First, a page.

What Is a Psychiatric Interview?

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  • Written By: Lily Ruha
  • Edited By: A. Joseph
  • Last Modified Date: 17 September 2019
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A psychiatric interview is a conversation between a clinician and a patient for the purpose of determining a psychiatric diagnosis and prescribing treatment. During the initial interview, a psychiatrist establishes a rapport with the client to generate trust. Through a series of questions about emotions, thoughts, medical history and social circumstances, the practitioner gathers important background information. Observing the patient's mood, demeanor, speech pace and discourse patterns often yields necessary insights about the patient's condition. With the patient's permission, relatives, the police, teachers and other individuals might be invited to a psychiatric interview to contribute necessary information.

The goal of a psychiatric interview is to establish a relationship with a patient and gather important information leading to a diagnosis and treatment plan. Establishing a positive rapport with the client is commonly a necessary first step in meeting with a new patient. A clinician might engage in a brief amount of small talk or ask questions about the patient's living situation, age or marital status. By using simple language and a caring approach, trust is often generated, allowing patients to feel comfortable enough to open up about their concerns.


Psychiatric interview questions typically are structured carefully to create a supportive environment and limit patient discomfort. Clinicians commonly start the interview by asking what has brought the patient to the appointment. If the patient was brought to a psychiatric facility by law enforcement personnel, the clinician might ask about the events that led to hospital admission. While responding to open-ended questions, patients are encouraged to freely describe their thoughts, feelings, circumstances and concerns. The questions might address the patient's daily life, mental health issues, medical history, childhood experiences and/or substance usage.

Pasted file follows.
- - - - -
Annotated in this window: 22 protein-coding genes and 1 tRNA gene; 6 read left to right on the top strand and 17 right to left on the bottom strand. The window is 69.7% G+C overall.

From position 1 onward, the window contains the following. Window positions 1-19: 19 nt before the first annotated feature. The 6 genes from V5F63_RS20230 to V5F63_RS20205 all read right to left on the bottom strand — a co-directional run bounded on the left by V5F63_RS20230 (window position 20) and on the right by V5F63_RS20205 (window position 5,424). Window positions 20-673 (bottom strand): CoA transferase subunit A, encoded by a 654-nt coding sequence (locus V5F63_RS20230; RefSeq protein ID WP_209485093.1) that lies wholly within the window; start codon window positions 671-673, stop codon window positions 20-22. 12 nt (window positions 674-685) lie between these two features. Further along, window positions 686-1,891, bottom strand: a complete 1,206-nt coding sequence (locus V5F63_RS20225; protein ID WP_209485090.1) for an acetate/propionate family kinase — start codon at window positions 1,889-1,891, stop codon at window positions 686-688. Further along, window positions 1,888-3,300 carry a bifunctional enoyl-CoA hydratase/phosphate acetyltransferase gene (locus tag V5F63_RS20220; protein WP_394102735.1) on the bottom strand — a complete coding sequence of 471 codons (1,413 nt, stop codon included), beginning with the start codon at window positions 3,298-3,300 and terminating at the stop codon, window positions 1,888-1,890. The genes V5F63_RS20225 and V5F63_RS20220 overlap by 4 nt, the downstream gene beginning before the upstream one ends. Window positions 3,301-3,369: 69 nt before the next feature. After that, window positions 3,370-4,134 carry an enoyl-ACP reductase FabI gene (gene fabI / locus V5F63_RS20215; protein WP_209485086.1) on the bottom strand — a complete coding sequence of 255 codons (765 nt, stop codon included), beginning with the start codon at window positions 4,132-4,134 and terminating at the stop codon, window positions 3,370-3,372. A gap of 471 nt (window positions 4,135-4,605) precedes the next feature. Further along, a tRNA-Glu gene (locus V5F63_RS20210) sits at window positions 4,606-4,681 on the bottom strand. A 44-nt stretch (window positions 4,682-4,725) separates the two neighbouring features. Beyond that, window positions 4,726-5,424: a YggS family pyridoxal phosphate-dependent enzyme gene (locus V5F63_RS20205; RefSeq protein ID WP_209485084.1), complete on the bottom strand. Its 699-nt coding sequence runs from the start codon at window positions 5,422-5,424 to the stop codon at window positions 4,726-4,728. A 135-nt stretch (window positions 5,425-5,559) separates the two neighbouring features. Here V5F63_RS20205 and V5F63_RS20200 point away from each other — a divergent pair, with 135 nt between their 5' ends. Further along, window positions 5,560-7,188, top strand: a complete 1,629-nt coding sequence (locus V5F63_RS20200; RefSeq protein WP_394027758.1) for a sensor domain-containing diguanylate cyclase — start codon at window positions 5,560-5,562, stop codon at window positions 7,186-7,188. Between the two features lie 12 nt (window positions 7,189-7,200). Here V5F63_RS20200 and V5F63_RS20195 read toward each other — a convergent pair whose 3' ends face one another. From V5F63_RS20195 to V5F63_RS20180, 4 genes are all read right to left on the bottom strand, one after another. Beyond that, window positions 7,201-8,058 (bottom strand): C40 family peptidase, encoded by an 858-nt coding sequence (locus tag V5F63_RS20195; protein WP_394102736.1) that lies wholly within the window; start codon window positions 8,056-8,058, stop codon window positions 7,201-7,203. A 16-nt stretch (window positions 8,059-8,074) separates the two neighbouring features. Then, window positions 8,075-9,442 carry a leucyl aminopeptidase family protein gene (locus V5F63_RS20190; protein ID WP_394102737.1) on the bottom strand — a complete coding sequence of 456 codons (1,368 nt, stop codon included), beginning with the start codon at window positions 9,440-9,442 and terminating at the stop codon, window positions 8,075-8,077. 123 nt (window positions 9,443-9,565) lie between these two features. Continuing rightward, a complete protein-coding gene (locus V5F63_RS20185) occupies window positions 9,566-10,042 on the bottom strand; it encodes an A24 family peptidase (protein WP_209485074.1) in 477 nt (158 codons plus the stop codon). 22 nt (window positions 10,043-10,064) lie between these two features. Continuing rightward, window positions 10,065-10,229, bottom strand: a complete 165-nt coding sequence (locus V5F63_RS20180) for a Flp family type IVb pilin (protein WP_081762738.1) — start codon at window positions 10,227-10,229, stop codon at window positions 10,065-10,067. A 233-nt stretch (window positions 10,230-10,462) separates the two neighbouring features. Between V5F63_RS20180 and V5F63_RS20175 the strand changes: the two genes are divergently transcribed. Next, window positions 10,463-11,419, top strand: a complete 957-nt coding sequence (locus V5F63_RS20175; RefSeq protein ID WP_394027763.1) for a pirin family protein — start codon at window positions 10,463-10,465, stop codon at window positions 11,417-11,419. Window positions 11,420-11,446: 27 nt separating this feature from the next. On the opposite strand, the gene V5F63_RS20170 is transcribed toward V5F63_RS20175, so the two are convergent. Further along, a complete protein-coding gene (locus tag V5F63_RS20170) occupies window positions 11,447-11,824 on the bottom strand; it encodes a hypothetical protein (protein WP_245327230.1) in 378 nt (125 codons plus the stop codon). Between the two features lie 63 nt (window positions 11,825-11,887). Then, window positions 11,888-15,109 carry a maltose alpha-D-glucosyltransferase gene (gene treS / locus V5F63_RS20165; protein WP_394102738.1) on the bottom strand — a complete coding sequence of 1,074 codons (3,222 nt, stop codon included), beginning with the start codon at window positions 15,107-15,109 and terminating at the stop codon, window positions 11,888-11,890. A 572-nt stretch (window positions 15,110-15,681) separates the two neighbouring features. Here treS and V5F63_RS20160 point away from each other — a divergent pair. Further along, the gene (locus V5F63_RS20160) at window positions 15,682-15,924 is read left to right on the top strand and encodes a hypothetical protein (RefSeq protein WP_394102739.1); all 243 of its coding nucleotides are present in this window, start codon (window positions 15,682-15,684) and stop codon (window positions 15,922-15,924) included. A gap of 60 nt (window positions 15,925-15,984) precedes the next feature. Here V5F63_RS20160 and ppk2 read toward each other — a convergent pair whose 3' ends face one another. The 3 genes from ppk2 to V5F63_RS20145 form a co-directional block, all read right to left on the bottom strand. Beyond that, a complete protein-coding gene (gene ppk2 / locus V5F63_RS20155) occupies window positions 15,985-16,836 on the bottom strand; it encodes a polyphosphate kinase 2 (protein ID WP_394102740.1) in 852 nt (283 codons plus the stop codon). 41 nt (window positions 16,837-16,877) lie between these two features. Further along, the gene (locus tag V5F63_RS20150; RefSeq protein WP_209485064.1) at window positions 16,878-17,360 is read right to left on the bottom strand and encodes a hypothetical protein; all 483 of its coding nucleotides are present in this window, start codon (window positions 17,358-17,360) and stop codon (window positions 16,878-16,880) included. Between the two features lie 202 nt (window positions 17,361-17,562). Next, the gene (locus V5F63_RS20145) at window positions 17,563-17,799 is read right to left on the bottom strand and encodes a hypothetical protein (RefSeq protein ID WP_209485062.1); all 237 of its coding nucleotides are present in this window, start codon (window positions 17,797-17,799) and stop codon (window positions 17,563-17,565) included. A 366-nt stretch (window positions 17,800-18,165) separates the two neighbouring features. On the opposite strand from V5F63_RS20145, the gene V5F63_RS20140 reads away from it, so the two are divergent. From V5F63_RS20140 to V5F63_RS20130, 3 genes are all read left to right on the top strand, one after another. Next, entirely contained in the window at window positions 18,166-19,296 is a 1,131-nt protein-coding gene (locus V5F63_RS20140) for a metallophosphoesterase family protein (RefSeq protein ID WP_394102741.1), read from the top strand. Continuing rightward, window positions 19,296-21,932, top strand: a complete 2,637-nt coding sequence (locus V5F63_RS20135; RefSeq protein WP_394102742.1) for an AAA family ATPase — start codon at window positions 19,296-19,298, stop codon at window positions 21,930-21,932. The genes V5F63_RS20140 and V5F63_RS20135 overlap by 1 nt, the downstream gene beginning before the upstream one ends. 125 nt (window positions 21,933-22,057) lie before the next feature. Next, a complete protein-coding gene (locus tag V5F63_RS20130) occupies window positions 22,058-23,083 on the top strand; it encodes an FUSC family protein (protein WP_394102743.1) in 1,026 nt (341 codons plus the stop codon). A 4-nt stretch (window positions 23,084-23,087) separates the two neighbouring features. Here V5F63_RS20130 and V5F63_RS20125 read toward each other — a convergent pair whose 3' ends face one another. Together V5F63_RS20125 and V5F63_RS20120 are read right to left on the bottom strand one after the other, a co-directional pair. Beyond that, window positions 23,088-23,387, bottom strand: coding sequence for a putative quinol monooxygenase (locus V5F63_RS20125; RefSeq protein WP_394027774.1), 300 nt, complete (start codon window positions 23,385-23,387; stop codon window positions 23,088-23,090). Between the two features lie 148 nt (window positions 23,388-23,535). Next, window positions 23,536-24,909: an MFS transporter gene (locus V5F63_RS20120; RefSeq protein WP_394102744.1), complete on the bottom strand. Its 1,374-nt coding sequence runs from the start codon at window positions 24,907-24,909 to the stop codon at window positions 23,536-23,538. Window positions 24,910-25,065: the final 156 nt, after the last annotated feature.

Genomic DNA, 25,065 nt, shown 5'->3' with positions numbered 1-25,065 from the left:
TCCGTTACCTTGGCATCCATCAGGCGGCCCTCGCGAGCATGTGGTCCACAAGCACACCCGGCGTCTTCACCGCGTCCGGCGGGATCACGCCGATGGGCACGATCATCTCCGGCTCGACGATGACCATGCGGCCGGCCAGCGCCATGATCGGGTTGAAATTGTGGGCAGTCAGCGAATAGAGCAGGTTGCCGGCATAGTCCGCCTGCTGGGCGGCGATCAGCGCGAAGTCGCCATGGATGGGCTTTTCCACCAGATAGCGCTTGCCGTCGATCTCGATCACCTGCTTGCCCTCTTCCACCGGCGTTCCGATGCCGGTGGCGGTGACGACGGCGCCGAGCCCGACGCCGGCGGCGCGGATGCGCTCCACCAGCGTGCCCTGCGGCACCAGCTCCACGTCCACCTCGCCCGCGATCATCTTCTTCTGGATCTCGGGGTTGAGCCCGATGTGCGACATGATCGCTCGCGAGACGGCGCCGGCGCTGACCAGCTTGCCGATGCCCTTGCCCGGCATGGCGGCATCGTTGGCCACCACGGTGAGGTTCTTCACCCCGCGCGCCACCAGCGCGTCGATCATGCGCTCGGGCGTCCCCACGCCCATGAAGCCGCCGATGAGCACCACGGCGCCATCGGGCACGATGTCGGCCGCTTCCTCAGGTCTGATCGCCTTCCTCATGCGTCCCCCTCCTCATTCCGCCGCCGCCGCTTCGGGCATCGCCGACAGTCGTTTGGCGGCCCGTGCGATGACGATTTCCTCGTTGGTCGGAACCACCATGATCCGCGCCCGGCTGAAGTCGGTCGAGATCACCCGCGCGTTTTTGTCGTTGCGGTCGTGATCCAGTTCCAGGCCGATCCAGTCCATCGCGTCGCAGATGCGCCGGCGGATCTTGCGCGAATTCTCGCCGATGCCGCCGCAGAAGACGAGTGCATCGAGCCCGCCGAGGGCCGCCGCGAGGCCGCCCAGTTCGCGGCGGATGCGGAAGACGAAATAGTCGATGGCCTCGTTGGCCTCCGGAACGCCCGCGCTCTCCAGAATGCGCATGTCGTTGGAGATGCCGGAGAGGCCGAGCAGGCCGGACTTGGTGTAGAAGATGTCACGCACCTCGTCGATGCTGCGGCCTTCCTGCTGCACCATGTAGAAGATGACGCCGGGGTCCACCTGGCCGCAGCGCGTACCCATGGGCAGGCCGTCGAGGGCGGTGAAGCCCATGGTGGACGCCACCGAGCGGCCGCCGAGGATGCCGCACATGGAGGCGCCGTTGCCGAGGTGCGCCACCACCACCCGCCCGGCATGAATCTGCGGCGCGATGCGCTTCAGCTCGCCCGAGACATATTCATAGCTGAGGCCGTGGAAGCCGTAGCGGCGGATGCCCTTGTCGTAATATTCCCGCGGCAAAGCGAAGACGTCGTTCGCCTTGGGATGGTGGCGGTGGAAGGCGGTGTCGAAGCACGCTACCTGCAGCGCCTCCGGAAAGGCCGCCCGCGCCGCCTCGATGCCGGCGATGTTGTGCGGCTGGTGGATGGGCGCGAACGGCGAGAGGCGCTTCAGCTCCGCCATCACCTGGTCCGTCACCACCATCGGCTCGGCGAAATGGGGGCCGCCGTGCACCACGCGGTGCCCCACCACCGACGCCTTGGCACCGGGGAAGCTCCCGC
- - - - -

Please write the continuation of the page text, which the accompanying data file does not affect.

Open-ended questions also allow time and opportunity for clinicians to closely observe patients. A patient's body language might signal sadness, fear or extreme energy. Speaking in confusing, incoherent or rambling sentences might indicate specific psychiatric conditions. Observing a client who speaks too rapidly without pausing might lend necessary insights for an accurate assessment. A patient's hesitation to answer certain questions might signal the presence of fear, anger or other emotions that are worth further exploration.

Depending on the situation, relatives, law enforcement personnel, teachers and other individuals might be invited to a psychiatric interview. This generally is done with the client's permission and is intended to help the clinician gather background information. The patient's spouse might be asked to comment on the presence of any noises or troubling events that are being experienced by the patient. A psychiatric patient might express financial concerns about the future of his or her family. Upon speaking to family members, the clinician might find that the patient's financial circumstances are not dire, so the patient's concerns might signal excessive anxiety or possible depression.


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